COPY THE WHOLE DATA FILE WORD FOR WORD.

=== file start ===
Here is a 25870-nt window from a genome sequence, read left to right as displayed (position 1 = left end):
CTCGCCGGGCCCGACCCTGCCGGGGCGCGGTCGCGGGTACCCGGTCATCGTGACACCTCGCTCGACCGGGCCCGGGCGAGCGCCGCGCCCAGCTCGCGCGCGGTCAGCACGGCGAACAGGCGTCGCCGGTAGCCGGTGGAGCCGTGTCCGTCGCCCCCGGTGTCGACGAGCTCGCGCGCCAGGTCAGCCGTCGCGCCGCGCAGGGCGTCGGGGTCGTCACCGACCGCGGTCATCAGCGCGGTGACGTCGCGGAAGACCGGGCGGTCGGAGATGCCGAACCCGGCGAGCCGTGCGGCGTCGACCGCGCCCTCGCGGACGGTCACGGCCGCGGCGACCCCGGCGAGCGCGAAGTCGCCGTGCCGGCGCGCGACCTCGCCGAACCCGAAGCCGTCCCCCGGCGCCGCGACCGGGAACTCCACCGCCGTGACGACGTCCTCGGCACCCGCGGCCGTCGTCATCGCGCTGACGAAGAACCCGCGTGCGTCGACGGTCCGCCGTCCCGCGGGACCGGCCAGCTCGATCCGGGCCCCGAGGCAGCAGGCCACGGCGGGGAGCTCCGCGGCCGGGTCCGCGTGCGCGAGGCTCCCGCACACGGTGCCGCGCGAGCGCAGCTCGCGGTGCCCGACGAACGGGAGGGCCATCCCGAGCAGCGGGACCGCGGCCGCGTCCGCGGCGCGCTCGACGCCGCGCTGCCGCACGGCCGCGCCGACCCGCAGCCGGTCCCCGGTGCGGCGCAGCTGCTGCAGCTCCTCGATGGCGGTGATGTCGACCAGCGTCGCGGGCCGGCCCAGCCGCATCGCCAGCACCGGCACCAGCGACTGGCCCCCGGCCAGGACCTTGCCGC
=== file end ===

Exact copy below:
Here is a 25870-nt window from a genome sequence, read left to right as displayed (position 1 = left end):
CTCGCCGGGCCCGACCCTGCCGGGGCGCGGTCGCGGGTACCCGGTCATCGTGACACCTCGCTCGACCGGGCCCGGGCGAGCGCCGCGCCCAGCTCGCGCGCGGTCAGCACGGCGAACAGGCGTCGCCGGTAGCCGGTGGAGCCGTGTCCGTCGCCCCCGGTGTCGACGAGCTCGCGCGCCAGGTCAGCCGTCGCGCCGCGCAGGGCGTCGGGGTCGTCACCGACCGCGGTCATCAGCGCGGTGACGTCGCGGAAGACCGGGCGGTCGGAGATGCCGAACCCGGCGAGCCGTGCGGCGTCGACCGCGCCCTCGCGGACGGTCACGGCCGCGGCGACCCCGGCGAGCGCGAAGTCGCCGTGCCGGCGCGCGACCTCGCCGAACCCGAAGCCGTCCCCCGGCGCCGCGACCGGGAACTCCACCGCCGTGACGACGTCCTCGGCACCCGCGGCCGTCGTCATCGCGCTGACGAAGAACCCGCGTGCGTCGACGGTCCGCCGTCCCGCGGGACCGGCCAGCTCGATCCGGGCCCCGAGGCAGCAGGCCACGGCGGGGAGCTCCGCGGCCGGGTCCGCGTGCGCGAGGCTCCCGCACACGGTGCCGCGCGAGCGCAGCTCGCGGTGCCCGACGAACGGGAGGGCCATCCCGAGCAGCGGGACCGCGGCCGCGTCCGCGGCGCGCTCGACGCCGCGCTGCCGCACGGCCGCGCCGACCCGCAGCCGGTCCCCGGTGCGGCGCAGCTGCTGCAGCTCCTCGATGGCGGTGATGTCGACCAGCGTCGCGGGCCGGCCCAGCCGCATCGCCAGCACCGGCACCAGCGACTGGCCCCCGGCCAGGACCTTGCCGC